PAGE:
If you are going to declare Twelfth Night a reflection of Renaissance ideas, you will also want to include the presence of unrequited love. A common conceit in Renaissance drama, unrequited love served as the central conflict for many of the plays written before, during and after the time of Shakespeare.
Many of Shakespeare's romantic comedies feature love that certainly has a hard time finding resolution. Think about Much Ado About Nothing, for example. There are two couples that end up together in that play: Benedick and Beatrice, and Claudio and Hero. Benedick and Beatrice are self-affirmed single people that have both declared there is no such thing as true love, and they have no interest in finding a lifelong mate. Claudio and Hero are a traditional couple, but the villain Don John makes Claudio believe that Hero has been unfaithful. As one might expect, Benedick's heart softens just in time for Beatrice to be able to urge him to clear Hero's name if he wants Beatrice's hand. Everything works out, just in time for a double marriage at the play's end.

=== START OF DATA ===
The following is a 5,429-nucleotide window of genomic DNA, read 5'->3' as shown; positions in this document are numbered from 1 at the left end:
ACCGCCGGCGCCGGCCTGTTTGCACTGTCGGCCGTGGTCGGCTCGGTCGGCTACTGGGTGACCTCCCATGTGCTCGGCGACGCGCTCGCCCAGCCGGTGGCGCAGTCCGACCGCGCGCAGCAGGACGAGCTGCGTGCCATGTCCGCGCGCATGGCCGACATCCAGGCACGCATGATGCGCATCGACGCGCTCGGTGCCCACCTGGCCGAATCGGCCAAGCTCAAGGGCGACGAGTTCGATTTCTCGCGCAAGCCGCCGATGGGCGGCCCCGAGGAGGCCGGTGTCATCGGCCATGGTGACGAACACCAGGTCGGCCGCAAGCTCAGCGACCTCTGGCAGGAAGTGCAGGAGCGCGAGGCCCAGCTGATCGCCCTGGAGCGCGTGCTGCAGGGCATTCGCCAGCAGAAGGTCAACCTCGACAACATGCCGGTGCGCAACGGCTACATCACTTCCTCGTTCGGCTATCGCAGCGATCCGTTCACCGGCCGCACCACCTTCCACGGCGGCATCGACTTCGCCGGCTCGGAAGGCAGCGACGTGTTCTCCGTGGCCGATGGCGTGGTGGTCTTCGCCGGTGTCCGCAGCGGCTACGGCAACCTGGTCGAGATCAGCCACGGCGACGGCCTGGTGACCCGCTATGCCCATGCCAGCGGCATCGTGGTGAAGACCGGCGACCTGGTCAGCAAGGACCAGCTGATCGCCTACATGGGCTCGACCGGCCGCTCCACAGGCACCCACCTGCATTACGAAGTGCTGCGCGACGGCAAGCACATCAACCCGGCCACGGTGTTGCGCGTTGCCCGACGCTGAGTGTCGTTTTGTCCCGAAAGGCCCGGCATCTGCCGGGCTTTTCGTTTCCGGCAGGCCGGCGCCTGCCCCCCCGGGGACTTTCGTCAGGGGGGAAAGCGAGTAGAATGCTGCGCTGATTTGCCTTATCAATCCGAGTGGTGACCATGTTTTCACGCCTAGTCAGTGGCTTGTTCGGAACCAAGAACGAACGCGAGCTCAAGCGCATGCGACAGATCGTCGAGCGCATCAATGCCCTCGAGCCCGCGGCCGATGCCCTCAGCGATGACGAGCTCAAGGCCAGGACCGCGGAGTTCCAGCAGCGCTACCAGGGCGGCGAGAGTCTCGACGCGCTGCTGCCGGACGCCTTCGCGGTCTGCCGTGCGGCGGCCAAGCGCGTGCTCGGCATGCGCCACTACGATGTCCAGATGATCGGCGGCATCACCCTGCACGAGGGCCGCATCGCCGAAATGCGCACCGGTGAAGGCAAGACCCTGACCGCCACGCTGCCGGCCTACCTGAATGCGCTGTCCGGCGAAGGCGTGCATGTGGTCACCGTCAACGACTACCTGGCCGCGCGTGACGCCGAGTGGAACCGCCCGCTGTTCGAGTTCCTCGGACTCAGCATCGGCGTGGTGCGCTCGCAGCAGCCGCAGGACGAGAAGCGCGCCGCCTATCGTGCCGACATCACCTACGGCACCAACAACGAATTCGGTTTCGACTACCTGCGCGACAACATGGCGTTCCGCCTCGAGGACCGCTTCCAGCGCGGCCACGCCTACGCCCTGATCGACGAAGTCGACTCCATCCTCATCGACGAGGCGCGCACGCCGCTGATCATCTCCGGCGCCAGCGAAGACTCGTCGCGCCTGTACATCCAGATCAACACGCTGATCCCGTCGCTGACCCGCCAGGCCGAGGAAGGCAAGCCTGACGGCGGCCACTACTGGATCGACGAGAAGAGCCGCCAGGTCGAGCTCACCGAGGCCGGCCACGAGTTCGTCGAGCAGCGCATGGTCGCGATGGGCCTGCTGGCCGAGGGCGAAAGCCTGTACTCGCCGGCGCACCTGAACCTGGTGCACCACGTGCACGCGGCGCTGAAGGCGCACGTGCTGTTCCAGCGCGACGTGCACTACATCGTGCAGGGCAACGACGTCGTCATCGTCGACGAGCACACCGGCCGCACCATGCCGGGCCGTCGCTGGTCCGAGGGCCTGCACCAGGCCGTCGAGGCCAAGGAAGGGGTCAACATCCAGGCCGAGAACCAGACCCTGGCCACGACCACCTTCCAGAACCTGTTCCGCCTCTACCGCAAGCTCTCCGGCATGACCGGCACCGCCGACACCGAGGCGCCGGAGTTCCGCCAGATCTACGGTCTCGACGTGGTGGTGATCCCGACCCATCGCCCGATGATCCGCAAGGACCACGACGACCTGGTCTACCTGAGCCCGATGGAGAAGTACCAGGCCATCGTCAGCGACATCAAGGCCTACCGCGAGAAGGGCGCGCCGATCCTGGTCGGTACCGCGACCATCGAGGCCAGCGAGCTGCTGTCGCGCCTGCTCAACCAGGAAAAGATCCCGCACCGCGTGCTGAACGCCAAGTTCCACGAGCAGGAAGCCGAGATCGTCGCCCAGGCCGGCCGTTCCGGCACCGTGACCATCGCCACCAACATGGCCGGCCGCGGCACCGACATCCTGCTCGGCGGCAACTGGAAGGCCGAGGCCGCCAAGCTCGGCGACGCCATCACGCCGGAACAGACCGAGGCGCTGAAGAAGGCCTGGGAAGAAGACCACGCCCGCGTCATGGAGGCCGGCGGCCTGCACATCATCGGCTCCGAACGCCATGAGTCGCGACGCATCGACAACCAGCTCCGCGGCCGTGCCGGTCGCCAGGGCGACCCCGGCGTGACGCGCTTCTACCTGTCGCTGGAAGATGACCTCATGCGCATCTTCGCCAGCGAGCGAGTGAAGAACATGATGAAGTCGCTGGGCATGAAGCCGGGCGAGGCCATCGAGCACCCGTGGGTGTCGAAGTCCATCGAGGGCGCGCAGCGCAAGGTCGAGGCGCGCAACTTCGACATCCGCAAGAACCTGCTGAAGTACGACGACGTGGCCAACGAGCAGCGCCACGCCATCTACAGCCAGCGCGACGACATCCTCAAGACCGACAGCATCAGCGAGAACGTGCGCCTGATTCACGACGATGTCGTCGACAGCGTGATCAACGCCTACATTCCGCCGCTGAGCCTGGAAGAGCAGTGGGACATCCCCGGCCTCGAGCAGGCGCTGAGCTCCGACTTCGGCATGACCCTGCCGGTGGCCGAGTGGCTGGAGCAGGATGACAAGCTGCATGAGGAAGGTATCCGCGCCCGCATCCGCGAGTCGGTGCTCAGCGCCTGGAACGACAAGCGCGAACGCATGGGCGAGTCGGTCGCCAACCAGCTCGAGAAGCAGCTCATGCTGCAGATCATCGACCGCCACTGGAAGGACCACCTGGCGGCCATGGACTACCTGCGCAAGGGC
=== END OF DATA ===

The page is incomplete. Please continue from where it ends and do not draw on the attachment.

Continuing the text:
Twelfth Night has an even stickier situation, as is detailed above. And while the formulaic happy ending often plays out, it doesn't work that way for everyone this time. Malvolio is still despised and alone at the play's end. Antonio's feelings for Sebastian never receive satisfaction. Orsino and Viola ("Cesario") end up marrying, and Olivia and Sebastian end up together as well -- but Olivia had only proposed to Sebastian, because she thought he looked like Cesario (she had fallen in love with Viola's disguise).
Here are some questions that you can ask your students regarding these ideas:
1. What is it about us as people that makes us treasure happy endings? Why do so many romantic stories end this way?
2. Why do so many romantic stories end at the wedding?
3. What is a movie you have seen that is similar to Twelfth Night in terms of plot and theme? Compare and contrast the two.